"I don't think I can find the words to tell you how much I enjoyed taking your class. I learned so much from you and feel as if I have the confidence to do something I have always wanted to do. The class was by far the best one I have ever taken at John Campbell or any place else. I have taken many quilt classes through the years, both at JC and other places and have learned quite a bit about quilting but have never been so excited as I am since your class. I talked my husband's ear off during our trip about ideas I have. If I was quiet too long he asked what quilt I was imagining at the moment. My brain is overloaded with memories of your class, ideas of things to try, and thoughts of taking another class with you".

This folks is what I love about teaching.
Hope you enjoy some of the sights I saw on my recent trip to Harbor Island.


Seeing Things Differently

When I saw this knot on a tree and focused on it with my camera I felt I could see a face inside the knot. I'm presently working on a piece where I am inserting a face in a hole within a tree. I think I might be seeing things.

I loved the shape of this leaf. I shot several frames at different angles but this is my favorite.

Seeing Things Differently

These designs were made in the sand by wave action. Every where I looked there was a different design. These intrigued me, I could have taken a thousand photographs and not had one that looked alike.

Seeing Things Differently

When I take a walk my eye seems to be drawn to vignettes rather than to the whole. Of course, I look at the ocean, sky, beach,trees, etc. but my eye often wonders to a little pine cone almost covered with sand or a hole with grains of sand made into tiny balls by a crab.

Monday, May 17, 2010

Bird Rookery

My husband and I are visiting good friends who have a wonderful home on Harbor Island, SC. In their subdivision, Harbor Island, there are three bird rookeries. We went out today and I took the following photographs. ENJOY!

Saturday, May 15, 2010

On Vacation at the beach

The cacti are in bloom on Harbor Island in SC. We went on a little walk yesterday to visit a small field near the beach where they were in bloom. This one was giving away some of it's pollen.

A small fence with a beautiful patina lined the walkway to the beach.

The photos that follow need no explanation. It's pretty obvious I am stuck on texture.

On Vacation at the beach

Monday, May 10, 2010

In Full Bloom 2010 IQA

"Peacockiness" is one of thirty-seven quilts chosen to be in the "In Full Bloom 2010": Floral Quilts in Memory of Helen Pearce O'Bryant exhibit to be shown at International Quilt Festival. These quilts will be shown during International Quilt Market in Houston, TX, Oct. 30-Nov.1. 2020. It will then hang during Quilt Festival, Nov. 4-7, 2010.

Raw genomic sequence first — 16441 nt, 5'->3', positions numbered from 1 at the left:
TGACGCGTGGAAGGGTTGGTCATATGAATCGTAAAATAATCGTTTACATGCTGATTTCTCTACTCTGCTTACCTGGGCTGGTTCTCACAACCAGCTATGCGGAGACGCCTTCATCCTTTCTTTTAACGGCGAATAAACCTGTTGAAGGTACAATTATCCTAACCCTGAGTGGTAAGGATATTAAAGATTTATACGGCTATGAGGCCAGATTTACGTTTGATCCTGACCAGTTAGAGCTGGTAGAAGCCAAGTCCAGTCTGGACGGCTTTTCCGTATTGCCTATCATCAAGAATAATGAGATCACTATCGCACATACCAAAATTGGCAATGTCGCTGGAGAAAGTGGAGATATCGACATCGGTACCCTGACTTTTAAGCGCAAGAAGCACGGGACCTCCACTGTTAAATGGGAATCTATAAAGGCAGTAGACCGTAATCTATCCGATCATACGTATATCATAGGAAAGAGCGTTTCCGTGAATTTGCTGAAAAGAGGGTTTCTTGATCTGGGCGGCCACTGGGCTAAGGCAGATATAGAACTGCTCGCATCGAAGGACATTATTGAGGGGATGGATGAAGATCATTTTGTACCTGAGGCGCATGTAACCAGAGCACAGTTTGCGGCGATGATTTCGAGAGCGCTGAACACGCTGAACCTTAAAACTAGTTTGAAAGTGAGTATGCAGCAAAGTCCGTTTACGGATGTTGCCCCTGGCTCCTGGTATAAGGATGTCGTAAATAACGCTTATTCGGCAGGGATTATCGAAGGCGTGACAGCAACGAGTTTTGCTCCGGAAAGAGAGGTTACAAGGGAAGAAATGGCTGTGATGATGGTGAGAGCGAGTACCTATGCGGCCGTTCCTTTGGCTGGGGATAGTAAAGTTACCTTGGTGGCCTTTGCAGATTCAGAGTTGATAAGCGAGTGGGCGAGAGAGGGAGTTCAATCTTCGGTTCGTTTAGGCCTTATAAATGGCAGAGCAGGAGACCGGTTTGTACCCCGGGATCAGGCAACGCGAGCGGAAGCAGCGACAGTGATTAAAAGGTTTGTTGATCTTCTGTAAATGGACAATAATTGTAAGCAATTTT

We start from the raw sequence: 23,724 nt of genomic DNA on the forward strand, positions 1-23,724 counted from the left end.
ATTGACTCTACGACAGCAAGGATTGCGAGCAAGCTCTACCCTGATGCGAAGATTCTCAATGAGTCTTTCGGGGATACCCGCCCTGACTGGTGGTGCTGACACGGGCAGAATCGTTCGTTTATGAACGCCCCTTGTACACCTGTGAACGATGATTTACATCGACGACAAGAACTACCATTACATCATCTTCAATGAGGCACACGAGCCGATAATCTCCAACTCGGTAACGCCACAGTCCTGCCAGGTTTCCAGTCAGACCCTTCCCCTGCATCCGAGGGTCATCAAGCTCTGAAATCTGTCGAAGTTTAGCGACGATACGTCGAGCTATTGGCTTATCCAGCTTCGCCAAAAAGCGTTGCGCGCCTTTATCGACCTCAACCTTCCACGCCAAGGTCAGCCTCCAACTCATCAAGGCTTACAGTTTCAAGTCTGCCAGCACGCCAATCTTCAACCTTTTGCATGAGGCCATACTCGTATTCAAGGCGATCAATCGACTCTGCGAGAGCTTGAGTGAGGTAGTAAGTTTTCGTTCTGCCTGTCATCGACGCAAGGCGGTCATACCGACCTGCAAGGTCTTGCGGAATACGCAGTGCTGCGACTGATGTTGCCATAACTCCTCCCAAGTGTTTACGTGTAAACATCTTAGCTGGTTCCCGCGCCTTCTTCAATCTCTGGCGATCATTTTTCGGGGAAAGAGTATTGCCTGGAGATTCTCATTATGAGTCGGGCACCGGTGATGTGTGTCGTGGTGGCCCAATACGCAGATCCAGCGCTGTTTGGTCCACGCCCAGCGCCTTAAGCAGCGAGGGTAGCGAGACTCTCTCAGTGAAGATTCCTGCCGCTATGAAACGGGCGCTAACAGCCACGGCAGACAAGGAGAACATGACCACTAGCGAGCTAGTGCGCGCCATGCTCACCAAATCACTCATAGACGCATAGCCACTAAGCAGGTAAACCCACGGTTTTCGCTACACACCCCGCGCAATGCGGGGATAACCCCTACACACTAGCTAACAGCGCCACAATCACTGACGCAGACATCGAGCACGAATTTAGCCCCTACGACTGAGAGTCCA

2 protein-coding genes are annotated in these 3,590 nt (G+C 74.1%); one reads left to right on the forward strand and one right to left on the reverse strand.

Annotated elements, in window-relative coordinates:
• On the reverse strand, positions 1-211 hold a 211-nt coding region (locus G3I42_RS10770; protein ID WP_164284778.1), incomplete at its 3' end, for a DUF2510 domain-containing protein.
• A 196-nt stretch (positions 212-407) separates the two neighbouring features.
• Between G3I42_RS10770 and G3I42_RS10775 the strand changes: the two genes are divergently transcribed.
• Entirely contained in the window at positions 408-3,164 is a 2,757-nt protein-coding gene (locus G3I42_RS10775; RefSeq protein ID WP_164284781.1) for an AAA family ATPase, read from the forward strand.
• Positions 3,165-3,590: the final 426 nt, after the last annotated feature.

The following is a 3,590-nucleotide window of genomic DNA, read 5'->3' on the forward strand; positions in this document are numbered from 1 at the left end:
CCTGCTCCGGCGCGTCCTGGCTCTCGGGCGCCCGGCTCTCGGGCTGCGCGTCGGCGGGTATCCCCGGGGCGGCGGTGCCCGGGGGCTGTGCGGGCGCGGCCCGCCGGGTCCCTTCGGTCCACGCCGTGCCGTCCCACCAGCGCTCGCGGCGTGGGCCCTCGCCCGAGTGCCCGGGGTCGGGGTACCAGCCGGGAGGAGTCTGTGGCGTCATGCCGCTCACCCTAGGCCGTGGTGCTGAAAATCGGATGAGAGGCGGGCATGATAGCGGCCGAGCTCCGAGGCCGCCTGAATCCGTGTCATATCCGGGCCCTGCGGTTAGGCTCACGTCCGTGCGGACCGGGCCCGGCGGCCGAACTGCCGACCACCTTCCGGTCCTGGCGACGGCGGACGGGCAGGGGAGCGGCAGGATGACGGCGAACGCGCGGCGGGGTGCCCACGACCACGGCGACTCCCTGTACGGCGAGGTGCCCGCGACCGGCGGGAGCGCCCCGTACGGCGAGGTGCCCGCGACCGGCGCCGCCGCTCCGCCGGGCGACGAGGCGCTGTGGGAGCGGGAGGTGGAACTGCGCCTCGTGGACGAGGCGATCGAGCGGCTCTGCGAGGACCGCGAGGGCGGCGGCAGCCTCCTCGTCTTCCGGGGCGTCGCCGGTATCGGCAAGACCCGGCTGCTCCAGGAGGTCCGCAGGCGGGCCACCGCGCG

This is a traveling exhibit and will hang at the IQA Quilt Festival, Cincinnati, OH. April 8-10, 2011 and on to IQA Quilt Festival, Long Beach, CA, July 29-31, 2011.

This quilt was designed and constructed by myself with Diana Pickens doing the amazing quilting. I'm excited to have this quilt chosen for this exhibit.

Wednesday, May 5, 2010

My Studio

Sometime I have to just stop and clean my studio. That happened to me recently when I was trying to get some work done and just couldn't seem to concentrate. I couldn't find things I was looking for, I had piles on top of piles. The light bulb finally went off and I realized I was just going to have to stop and clean.

I love my studio after I've gone through everything and found a place where everything belongs. Besides the fact that I can find everything, my mind clears up and I start getting inspiration.

When I had my solo exhibit in November 2009, I named it "Wall Art". The owner of the gallery made the sign out of a laminated wood. He always gives the sign to the artist after the show is over. I decided to hang them on my design wall. I enjoy walking into my studio and seeing the white sign on my black wall.

I would like to say that my studio looks like this today but I've been working again. What can I say. The before and after photos follow.

My Studio

Obviously this is the after shots.

My Studio


My Studio

Saturday, May 1, 2010

A Week Teaching at J. C. Campbell Folk School

I left last Sunday for a week of teaching "Fabricating Nature" at J. C. Campbell Folk School. I always look forward to these weeks. I don't often have a week to teach a class. I get to teach my students so much more during a weeks time.

This week we had only three students. Normally my class if full and I find myself spread pretty thin. However, with only three students I was able to give each much more individual attention. We spent a lot of time talking and getting acquainted. I don't mean by that, that we sat and talk, but we worked and talked.

I felt a real kinship with each of the students that I don't always have the time to nurture.

It is always my goal to have my students go away from this class with two major skill. The first and foremost is look at fabric in a different light. I mean by this that I want them to see the possibilities of nature in a piece of fabric. Usually when a quilter looks at fabric it is to get the correct value and color for a pattern. As a landscape artist we are looking at what might make a great tree trunk, rock wall, etc.

Secondly, I want my students to have the courage to tackle a project on their own and be able to look at a photograph and say "I can do that."

Below is the work of my students from this past weeks class. I hope you enjoy their progression on the journey I shared with them last week.